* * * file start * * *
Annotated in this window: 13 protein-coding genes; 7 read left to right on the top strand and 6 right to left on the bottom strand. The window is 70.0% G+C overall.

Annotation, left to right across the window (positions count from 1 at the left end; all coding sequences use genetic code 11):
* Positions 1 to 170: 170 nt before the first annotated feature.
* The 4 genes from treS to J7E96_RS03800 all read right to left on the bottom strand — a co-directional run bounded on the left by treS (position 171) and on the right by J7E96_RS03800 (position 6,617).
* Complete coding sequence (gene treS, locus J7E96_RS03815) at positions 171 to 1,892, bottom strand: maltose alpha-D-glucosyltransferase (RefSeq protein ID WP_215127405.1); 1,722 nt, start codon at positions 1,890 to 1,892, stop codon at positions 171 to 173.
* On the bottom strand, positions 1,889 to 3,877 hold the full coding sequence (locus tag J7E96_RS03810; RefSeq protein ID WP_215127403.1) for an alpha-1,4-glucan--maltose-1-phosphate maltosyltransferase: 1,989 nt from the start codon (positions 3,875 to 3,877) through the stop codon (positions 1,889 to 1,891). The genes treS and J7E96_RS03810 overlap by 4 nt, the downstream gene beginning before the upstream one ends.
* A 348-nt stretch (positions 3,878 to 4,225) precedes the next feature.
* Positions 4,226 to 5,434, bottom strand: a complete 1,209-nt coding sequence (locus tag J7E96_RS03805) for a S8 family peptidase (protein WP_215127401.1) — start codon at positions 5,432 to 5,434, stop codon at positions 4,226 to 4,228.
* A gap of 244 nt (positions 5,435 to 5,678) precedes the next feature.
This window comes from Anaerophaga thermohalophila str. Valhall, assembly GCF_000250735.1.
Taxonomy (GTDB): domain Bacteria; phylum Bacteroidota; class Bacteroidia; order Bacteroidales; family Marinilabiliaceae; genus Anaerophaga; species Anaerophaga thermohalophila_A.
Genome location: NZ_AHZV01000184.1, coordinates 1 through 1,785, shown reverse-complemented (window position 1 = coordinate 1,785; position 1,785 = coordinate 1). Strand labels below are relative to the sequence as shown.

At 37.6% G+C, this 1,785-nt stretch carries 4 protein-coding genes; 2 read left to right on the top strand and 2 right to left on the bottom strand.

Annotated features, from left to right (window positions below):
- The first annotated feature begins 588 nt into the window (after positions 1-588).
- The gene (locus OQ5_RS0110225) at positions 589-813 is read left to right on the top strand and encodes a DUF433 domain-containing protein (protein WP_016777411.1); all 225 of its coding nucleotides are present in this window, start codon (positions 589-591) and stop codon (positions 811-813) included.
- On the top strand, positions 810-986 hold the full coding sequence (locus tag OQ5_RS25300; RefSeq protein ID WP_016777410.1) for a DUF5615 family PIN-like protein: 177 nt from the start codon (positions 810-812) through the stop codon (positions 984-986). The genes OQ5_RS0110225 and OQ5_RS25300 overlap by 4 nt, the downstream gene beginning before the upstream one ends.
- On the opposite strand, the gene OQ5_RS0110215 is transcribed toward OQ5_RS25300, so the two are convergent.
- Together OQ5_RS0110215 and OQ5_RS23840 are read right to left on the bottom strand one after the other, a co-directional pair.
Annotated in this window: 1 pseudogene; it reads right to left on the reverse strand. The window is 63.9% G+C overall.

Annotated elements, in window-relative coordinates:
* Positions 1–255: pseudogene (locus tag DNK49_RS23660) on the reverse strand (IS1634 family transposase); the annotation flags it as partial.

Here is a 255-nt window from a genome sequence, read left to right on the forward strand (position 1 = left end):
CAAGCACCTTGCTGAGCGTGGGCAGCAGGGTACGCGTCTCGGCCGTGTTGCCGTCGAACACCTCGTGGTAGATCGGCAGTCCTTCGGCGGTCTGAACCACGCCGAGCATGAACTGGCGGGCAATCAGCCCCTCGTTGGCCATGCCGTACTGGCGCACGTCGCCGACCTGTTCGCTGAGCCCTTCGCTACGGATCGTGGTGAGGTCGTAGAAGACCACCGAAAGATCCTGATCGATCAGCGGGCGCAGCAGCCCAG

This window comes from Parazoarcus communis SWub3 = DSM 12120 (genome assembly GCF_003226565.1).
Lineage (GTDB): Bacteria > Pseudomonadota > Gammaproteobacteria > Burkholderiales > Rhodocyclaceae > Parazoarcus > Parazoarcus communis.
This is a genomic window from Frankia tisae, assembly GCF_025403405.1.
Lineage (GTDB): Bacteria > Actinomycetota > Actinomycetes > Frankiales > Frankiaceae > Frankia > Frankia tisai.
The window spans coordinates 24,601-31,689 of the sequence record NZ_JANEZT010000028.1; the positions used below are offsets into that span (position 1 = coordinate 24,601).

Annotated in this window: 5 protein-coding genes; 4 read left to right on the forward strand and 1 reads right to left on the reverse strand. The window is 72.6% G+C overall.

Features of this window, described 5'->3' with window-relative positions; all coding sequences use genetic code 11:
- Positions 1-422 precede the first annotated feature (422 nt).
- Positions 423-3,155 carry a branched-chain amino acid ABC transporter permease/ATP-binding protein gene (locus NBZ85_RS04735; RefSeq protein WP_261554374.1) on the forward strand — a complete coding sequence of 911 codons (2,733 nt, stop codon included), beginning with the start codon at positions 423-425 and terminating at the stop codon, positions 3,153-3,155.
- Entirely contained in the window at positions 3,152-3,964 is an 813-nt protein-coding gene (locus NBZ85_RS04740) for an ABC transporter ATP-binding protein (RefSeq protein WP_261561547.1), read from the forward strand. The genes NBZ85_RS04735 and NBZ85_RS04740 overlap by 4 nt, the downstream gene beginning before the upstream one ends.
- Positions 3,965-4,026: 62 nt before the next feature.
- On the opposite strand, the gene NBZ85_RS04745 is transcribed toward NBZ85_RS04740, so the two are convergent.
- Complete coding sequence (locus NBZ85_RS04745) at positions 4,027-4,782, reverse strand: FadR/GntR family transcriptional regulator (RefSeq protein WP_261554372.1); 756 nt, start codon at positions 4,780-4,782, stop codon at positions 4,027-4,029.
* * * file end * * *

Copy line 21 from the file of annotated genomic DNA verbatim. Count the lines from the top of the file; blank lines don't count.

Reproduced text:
Annotated elements, in window-relative coordinates: